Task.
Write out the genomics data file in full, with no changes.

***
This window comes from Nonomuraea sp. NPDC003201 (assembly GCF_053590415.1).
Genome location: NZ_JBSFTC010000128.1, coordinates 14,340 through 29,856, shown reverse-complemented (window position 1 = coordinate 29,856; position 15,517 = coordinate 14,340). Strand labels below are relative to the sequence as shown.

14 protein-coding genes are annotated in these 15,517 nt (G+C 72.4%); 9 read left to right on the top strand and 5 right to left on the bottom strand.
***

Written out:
This window comes from Nonomuraea sp. NPDC003201 (assembly GCF_053590415.1).
Genome location: NZ_JBSFTC010000128.1, coordinates 14,340 through 29,856, shown reverse-complemented (window position 1 = coordinate 29,856; position 15,517 = coordinate 14,340). Strand labels below are relative to the sequence as shown.

14 protein-coding genes are annotated in these 15,517 nt (G+C 72.4%); 9 read left to right on the top strand and 5 right to left on the bottom strand.